Life is funny at times. One minute you are on top of the world – the next, you are sitting rock bottom, wondering how on Earth you will ever scrape by. In some cases, we see humans (or companies) put their last and best foot forward in an attempt to salvage whatever is left. It can be uplifting, inspirational even. It can also be incredibly embarrassing as desperation sets in, leading to decisions or choices that one would normally not make. Last night, HTC unfortunately fit the latter as Samsung took over New York City to announce the Galaxy S4. (more…)
Are you ready for it? Did you even know that it had started? It has, so get your mind right. The battle between HTC and Samsung for 2013 is already underway and we’re excited about it. Thanks to the announcements of flagships from both companies, March is going to be a wild month for smartphone lovers, particularly those with an addiction to the latest and greatest running Android. HTC is trying to survive and to recapture some of its lost marketshare, while Samsung will only attempt to continue on in their dominant ways, pushing all attackers aside. It may get dirty, there may be insults floated about, battery juice tossed in eyes, and Gorilla Glass sharpened like knives, but that’s the beauty of any competition.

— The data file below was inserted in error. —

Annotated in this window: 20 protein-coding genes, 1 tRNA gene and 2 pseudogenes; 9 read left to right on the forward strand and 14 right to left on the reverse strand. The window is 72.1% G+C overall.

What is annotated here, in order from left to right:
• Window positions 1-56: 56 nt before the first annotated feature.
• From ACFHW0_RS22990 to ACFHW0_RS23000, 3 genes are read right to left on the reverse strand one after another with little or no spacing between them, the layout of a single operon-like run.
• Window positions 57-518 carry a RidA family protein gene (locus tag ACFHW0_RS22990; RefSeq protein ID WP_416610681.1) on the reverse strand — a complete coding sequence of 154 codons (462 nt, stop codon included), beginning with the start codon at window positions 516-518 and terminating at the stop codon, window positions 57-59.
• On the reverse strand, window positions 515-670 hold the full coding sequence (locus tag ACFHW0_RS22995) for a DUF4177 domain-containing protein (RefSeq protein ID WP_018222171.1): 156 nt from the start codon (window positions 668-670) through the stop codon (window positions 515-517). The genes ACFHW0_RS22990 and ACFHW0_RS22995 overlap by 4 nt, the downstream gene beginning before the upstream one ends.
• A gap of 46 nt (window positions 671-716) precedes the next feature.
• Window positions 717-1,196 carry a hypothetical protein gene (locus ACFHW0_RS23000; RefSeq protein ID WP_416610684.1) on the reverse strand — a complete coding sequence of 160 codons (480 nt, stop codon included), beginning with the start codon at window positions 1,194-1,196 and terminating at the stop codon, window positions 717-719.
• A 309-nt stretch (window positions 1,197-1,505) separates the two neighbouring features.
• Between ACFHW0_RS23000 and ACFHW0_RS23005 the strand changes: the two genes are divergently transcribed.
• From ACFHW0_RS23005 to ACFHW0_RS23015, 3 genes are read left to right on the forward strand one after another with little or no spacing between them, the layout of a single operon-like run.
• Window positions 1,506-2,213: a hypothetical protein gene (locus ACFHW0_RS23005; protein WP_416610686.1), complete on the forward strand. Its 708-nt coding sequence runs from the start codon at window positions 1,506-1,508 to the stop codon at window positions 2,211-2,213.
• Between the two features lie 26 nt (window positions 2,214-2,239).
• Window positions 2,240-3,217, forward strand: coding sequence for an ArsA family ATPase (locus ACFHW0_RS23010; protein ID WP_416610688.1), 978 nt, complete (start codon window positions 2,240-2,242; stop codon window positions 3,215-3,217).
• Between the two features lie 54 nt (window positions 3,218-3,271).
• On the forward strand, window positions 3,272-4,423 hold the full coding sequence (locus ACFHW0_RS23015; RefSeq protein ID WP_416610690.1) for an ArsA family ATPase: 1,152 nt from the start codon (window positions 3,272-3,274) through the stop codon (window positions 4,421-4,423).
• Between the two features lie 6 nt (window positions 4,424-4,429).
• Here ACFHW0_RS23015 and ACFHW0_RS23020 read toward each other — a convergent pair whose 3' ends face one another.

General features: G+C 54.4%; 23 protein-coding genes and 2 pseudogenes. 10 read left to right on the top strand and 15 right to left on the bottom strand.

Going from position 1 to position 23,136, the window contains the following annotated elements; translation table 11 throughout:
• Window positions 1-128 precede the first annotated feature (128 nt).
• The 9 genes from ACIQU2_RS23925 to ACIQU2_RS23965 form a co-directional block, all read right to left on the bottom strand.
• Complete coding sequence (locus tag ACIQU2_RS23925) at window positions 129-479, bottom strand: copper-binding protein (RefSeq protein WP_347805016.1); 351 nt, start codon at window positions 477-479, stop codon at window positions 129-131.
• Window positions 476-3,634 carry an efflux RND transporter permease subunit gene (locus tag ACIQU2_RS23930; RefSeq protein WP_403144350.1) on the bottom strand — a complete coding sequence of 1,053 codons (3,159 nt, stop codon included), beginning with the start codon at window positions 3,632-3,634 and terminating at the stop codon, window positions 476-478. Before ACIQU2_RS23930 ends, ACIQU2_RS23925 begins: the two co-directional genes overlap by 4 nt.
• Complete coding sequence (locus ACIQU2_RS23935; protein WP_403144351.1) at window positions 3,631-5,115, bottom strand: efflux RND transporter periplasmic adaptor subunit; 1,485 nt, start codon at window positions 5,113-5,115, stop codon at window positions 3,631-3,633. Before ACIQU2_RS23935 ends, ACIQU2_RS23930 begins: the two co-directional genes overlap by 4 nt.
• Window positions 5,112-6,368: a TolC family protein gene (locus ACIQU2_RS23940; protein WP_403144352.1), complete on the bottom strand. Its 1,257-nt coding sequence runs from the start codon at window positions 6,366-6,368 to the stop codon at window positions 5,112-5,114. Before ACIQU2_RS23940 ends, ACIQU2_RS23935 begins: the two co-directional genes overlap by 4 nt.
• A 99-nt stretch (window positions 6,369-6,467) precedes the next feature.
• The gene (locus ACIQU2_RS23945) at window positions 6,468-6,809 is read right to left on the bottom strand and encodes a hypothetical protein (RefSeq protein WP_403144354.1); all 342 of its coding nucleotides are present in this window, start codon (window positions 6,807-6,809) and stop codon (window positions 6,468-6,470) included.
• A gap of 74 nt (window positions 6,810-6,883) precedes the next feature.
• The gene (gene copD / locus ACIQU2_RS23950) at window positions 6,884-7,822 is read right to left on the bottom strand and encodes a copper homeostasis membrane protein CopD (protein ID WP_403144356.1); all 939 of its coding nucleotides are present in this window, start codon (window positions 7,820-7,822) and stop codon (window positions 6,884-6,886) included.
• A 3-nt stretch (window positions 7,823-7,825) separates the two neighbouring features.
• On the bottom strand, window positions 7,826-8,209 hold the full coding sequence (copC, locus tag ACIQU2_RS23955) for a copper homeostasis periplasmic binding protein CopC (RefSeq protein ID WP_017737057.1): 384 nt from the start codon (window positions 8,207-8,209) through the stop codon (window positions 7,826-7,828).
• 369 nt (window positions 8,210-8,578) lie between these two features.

Let’s talk about the next few months from both companies and how their launches won’t go down without a fight. (more…)
When Google purchased Android, their goal was to fight Microsoft and topple Windows Mobile’s dominance. Instead, Google has found itself fighting off Apple as companies like Palm (now HP), RIM (now Blackberry), and Microsoft fell by the wayside. Instead of asking for a licensing fee from OEMs, Google decided to make Android free to use. Little did Google know, Apple would make a huge play in the mobile space that would forever change the market. Back in 2008, Samsung was nothing in the mobile space. It wasn’t until 2010 when Samsung released the Galaxy S worldwide that the Korean company began to find success in the market. Flash forward to today and the company claims about 40% of the worldwide smartphone market. In many ways, Samsung is the hero in Android’s war against iOS.